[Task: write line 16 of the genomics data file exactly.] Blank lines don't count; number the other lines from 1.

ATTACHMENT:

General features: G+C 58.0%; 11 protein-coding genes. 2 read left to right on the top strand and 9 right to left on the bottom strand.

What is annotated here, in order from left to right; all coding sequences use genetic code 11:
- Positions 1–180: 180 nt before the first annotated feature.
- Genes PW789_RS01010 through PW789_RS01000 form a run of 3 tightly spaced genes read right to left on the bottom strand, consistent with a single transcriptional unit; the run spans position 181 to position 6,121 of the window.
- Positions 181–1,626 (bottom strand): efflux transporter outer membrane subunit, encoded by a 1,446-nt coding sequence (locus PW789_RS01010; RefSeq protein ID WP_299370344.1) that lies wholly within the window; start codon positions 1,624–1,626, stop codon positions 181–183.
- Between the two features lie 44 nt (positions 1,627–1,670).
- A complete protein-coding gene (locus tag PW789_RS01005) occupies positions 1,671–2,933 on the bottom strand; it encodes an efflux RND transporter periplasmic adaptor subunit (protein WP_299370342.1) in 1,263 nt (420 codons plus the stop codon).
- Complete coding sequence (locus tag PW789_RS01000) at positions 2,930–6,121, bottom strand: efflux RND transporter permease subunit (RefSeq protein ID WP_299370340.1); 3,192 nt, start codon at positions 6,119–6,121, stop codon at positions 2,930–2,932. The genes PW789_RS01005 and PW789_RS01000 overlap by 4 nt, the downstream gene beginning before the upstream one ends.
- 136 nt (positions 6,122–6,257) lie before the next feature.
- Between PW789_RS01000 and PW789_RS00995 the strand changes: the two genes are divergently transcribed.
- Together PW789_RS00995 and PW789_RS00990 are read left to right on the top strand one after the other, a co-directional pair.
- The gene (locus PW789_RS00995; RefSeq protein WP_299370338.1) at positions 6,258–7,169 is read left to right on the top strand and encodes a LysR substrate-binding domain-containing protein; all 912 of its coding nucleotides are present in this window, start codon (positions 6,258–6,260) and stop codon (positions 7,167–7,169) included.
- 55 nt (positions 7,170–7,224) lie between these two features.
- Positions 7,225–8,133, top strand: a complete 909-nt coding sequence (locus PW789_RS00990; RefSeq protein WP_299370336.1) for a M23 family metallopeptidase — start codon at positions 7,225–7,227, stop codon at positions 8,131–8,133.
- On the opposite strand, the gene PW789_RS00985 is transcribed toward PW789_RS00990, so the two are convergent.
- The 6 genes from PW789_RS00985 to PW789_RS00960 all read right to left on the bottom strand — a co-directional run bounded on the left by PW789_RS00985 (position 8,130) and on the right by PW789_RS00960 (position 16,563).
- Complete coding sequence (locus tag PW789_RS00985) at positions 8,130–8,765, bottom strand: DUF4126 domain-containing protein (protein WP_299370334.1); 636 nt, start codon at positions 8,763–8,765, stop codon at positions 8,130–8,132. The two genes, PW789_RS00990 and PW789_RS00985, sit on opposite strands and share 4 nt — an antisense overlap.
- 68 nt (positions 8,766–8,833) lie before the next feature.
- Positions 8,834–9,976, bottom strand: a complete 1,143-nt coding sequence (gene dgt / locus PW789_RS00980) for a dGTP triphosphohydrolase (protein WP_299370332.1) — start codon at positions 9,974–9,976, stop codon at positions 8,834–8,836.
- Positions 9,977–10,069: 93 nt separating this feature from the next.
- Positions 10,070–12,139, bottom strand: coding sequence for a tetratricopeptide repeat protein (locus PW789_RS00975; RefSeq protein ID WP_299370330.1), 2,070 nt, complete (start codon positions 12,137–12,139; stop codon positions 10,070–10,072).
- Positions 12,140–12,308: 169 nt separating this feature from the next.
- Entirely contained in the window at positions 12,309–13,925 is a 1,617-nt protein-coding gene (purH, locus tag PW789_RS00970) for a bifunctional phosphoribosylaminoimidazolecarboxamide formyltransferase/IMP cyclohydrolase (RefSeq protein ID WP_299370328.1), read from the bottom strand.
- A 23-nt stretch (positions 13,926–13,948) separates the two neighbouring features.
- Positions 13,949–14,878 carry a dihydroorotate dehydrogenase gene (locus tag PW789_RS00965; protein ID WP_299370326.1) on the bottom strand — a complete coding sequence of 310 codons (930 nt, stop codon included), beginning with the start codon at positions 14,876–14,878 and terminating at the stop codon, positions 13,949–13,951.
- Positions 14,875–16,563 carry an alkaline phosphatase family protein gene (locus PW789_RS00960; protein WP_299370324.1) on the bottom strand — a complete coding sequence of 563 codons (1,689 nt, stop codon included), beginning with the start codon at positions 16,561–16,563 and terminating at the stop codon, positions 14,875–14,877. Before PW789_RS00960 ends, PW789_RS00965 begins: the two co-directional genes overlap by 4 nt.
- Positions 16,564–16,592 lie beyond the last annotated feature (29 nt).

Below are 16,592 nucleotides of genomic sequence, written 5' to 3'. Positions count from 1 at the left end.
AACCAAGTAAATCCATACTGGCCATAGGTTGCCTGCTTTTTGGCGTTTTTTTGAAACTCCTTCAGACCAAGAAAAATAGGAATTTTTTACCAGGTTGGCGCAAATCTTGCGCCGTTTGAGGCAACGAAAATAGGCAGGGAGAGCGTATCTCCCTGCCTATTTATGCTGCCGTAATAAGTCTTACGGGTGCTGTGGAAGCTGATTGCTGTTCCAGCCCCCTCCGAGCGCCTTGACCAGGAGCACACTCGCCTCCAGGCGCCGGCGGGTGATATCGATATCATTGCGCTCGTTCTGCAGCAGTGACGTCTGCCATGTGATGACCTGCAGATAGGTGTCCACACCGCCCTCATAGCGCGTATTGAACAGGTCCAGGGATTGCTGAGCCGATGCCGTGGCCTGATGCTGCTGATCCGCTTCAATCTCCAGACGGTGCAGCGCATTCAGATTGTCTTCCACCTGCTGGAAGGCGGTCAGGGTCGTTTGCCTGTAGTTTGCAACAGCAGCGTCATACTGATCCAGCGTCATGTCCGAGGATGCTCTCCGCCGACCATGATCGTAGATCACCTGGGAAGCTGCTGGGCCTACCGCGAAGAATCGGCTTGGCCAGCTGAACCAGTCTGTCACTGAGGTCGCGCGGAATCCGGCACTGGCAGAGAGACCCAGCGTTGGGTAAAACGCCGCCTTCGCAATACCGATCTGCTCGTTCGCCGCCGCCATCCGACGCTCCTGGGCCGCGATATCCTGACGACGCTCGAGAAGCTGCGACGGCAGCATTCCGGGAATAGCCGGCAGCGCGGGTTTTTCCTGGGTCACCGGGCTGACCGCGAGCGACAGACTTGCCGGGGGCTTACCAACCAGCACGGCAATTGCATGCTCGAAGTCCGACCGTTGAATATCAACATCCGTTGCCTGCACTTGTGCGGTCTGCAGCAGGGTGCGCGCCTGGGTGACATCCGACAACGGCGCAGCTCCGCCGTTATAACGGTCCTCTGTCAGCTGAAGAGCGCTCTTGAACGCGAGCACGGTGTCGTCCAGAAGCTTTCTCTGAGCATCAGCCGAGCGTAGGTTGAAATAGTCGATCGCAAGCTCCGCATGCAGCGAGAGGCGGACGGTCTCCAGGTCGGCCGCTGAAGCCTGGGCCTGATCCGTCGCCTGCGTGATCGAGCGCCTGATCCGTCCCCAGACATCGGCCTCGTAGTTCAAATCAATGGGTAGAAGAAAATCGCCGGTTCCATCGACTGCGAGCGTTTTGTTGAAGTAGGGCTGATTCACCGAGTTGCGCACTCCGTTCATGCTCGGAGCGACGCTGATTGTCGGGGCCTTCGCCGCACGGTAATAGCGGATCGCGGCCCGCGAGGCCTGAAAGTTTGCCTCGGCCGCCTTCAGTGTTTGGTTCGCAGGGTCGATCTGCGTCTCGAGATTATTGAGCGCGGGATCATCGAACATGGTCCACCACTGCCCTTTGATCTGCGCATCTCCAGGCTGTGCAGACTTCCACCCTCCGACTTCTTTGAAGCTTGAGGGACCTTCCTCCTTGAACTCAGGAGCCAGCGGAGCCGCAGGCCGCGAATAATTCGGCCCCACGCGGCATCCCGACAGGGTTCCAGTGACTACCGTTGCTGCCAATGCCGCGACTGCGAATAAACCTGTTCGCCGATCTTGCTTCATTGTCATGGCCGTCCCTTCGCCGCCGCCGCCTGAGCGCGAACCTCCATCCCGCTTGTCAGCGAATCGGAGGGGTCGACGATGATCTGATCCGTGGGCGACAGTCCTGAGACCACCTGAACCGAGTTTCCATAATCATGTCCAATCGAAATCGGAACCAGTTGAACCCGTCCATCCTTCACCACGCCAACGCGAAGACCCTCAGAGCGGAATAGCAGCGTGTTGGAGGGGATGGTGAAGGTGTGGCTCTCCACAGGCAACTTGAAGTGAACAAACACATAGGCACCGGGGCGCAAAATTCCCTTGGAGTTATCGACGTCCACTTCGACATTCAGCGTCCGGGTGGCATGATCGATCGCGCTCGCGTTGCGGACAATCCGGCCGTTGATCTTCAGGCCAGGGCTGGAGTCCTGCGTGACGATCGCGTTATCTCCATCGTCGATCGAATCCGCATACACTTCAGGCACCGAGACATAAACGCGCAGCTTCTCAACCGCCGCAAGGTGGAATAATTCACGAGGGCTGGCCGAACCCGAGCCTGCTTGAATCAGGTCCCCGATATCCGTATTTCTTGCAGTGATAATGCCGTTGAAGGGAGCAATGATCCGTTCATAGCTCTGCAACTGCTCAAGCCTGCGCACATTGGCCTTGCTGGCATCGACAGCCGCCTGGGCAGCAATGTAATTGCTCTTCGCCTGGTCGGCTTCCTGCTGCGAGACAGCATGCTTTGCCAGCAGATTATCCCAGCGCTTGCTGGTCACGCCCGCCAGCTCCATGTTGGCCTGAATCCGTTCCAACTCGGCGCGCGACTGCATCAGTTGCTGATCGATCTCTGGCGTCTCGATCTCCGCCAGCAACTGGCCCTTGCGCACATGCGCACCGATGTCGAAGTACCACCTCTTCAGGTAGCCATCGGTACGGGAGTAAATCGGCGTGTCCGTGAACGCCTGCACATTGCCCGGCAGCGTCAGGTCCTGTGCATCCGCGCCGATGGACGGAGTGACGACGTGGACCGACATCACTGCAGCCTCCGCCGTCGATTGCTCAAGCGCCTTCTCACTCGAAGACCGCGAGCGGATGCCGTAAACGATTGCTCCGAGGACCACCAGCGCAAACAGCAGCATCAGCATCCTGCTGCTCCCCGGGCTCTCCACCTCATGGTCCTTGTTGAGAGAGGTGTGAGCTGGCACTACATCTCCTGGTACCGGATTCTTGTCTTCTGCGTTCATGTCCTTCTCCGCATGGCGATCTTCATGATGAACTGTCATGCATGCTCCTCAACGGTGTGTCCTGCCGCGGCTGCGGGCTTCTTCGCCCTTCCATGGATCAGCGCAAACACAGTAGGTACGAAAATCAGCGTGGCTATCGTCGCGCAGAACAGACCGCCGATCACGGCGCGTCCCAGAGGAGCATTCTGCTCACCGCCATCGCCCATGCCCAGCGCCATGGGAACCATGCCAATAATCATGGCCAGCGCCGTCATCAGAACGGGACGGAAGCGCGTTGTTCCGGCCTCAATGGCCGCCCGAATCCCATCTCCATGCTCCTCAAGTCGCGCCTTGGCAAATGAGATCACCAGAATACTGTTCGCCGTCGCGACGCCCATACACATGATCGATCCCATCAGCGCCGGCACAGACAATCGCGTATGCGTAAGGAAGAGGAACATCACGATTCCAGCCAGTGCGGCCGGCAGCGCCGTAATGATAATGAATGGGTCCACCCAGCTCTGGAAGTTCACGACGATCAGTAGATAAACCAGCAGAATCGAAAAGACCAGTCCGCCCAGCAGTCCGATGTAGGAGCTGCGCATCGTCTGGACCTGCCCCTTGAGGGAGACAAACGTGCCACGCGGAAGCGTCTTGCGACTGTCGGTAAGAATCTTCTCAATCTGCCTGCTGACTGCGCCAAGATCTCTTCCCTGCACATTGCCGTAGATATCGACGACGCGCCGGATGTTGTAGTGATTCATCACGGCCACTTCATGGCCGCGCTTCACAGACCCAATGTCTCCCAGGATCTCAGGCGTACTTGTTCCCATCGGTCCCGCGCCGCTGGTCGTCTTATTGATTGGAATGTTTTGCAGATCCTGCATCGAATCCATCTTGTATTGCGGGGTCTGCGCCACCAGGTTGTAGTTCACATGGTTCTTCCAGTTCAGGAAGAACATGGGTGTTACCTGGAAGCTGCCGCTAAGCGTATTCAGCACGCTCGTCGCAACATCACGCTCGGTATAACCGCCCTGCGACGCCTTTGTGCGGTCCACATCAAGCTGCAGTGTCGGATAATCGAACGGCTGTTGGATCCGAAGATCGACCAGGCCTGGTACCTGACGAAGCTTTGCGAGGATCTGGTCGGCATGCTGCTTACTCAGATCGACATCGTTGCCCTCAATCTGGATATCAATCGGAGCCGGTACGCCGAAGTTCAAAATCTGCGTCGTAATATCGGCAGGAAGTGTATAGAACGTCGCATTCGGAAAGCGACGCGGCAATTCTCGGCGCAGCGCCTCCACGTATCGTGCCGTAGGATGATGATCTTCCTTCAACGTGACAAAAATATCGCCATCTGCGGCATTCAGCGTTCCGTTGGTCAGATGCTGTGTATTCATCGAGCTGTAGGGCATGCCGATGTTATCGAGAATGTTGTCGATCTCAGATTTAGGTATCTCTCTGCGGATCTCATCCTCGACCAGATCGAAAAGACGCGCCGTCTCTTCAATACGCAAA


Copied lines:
- The 6 genes from PW789_RS00985 to PW789_RS00960 all read right to left on the bottom strand — a co-directional run bounded on the left by PW789_RS00985 (position 8,130) and on the right by PW789_RS00960 (position 16,563).